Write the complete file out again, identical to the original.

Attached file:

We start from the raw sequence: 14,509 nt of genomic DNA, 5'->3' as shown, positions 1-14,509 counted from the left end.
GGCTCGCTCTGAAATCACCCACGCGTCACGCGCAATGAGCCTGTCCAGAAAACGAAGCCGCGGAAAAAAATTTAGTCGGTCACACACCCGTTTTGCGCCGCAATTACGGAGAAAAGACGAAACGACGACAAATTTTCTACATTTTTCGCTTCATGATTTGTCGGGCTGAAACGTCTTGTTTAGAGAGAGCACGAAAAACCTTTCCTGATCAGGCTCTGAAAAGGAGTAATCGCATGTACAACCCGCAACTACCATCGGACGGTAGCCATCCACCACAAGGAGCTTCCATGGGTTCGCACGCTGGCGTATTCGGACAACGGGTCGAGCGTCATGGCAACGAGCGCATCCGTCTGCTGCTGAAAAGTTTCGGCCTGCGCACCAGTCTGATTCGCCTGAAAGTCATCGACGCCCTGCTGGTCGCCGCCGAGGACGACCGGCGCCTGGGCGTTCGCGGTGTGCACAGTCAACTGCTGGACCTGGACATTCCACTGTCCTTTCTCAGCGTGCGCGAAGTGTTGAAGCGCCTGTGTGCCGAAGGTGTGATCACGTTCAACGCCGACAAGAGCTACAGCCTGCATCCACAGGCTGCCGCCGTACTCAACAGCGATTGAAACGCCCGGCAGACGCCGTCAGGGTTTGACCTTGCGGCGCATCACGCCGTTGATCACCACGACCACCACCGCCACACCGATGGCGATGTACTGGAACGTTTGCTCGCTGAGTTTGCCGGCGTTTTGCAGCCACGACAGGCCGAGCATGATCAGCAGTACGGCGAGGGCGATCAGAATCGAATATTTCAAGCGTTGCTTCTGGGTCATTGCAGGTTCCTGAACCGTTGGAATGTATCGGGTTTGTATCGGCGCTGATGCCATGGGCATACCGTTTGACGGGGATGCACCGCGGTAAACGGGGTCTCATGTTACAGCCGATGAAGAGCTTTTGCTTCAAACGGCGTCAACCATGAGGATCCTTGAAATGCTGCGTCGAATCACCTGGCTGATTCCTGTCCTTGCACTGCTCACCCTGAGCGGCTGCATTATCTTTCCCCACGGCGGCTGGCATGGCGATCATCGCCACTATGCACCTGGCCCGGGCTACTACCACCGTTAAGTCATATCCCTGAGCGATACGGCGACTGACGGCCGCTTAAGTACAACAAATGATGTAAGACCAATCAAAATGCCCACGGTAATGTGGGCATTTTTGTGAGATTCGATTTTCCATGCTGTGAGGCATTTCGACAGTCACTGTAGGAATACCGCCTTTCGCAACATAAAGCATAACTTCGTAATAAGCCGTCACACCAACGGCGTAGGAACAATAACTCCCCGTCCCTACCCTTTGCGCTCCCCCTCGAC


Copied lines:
We start from the raw sequence: 14,509 nt of genomic DNA, 5'->3' as shown, positions 1-14,509 counted from the left end.
GGCTCGCTCTGAAATCACCCACGCGTCACGCGCAATGAGCCTGTCCAGAAAACGAAGCCGCGGAAAAAAATTTAGTCGGTCACACACCCGTTTTGCGCCGCAATTACGGAGAAAAGACGAAACGACGACAAATTTTCTACATTTTTCGCTTCATGATTTGTCGGGCTGAAACGTCTTGTTTAGAGAGAGCACGAAAAACCTTTCCTGATCAGGCTCTGAAAAGGAGTAATCGCATGTACAACCCGCAACTACCATCGGACGGTAGCCATCCACCACAAGGAGCTTCCATGGGTTCGCACGCTGGCGTATTCGGACAACGGGTCGAGCGTCATGGCAACGAGCGCATCCGTCTGCTGCTGAAAAGTTTCGGCCTGCGCACCAGTCTGATTCGCCTGAAAGTCATCGACGCCCTGCTGGTCGCCGCCGAGGACGACCGGCGCCTGGGCGTTCGCGGTGTGCACAGTCAACTGCTGGACCTGGACATTCCACTGTCCTTTCTCAGCGTGCGCGAAGTGTTGAAGCGCCTGTGTGCCGAAGGTGTGATCACGTTCAACGCCGACAAGAGCTACAGCCTGCATCCACAGGCTGCCGCCGTACTCAACAGCGATTGAAACGCCCGGCAGACGCCGTCAGGGTTTGACCTTGCGGCGCATCACGCCGTTGATCACCACGACCACCACCGCCACACCGATGGCGATGTACTGGAACGTTTGCTCGCTGAGTTTGCCGGCGTTTTGCAGCCACGACAGGCCGAGCATGATCAGCAGTACGGCGAGGGCGATCAGAATCGAATATTTCAAGCGTTGCTTCTGGGTCATTGCAGGTTCCTGAACCGTTGGAATGTATCGGGTTTGTATCGGCGCTGATGCCATGGGCATACCGTTTGACGGGGATGCACCGCGGTAAACGGGGTCTCATGTTACAGCCGATGAAGAGCTTTTGCTTCAAACGGCGTCAACCATGAGGATCCTTGAAATGCTGCGTCGAATCACCTGGCTGATTCCTGTCCTTGCACTGCTCACCCTGAGCGGCTGCATTATCTTTCCCCACGGCGGCTGGCATGGCGATCATCGCCACTATGCACCTGGCCCGGGCTACTACCACCGTTAAGTCATATCCCTGAGCGATACGGCGACTGACGGCCGCTTAAGTACAACAAATGATGTAAGACCAATCAAAATGCCCACGGTAATGTGGGCATTTTTGTGAGATTCGATTTTCCATGCTGTGAGGCATTTCGACAGTCACTGTAGGAATACCGCCTTTCGCAACATAAAGCATAACTTCGTAATAAGCCGTCACACCAACGGCGTAGGAACAATAACTCCCCGTCCCTACCCTTTGCGCTCCCCCTCGAC